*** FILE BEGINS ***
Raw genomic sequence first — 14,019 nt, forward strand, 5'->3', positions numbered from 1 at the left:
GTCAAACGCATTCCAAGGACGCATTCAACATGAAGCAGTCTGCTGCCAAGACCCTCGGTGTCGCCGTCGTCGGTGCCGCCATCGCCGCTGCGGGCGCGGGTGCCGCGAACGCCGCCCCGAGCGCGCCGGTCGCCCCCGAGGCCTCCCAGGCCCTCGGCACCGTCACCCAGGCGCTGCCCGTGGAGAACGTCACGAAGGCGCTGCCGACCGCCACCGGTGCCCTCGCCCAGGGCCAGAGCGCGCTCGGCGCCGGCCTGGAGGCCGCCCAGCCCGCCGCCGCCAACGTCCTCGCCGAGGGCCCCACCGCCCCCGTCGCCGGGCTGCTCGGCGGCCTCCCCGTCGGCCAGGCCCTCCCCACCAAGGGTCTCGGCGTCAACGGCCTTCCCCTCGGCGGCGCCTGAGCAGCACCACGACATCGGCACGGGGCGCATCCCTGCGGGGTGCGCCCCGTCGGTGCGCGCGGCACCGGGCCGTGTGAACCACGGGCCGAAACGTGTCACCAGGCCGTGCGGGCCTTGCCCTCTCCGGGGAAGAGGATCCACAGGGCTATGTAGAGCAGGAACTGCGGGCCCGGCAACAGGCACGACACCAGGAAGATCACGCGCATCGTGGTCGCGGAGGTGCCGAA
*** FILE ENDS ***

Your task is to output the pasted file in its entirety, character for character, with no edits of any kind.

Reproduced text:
Raw genomic sequence first — 14,019 nt, forward strand, 5'->3', positions numbered from 1 at the left:
GTCAAACGCATTCCAAGGACGCATTCAACATGAAGCAGTCTGCTGCCAAGACCCTCGGTGTCGCCGTCGTCGGTGCCGCCATCGCCGCTGCGGGCGCGGGTGCCGCGAACGCCGCCCCGAGCGCGCCGGTCGCCCCCGAGGCCTCCCAGGCCCTCGGCACCGTCACCCAGGCGCTGCCCGTGGAGAACGTCACGAAGGCGCTGCCGACCGCCACCGGTGCCCTCGCCCAGGGCCAGAGCGCGCTCGGCGCCGGCCTGGAGGCCGCCCAGCCCGCCGCCGCCAACGTCCTCGCCGAGGGCCCCACCGCCCCCGTCGCCGGGCTGCTCGGCGGCCTCCCCGTCGGCCAGGCCCTCCCCACCAAGGGTCTCGGCGTCAACGGCCTTCCCCTCGGCGGCGCCTGAGCAGCACCACGACATCGGCACGGGGCGCATCCCTGCGGGGTGCGCCCCGTCGGTGCGCGCGGCACCGGGCCGTGTGAACCACGGGCCGAAACGTGTCACCAGGCCGTGCGGGCCTTGCCCTCTCCGGGGAAGAGGATCCACAGGGCTATGTAGAGCAGGAACTGCGGGCCCGGCAACAGGCACGACACCAGGAAGATCACGCGCATCGTGGTCGCGGAGGTGCCGAA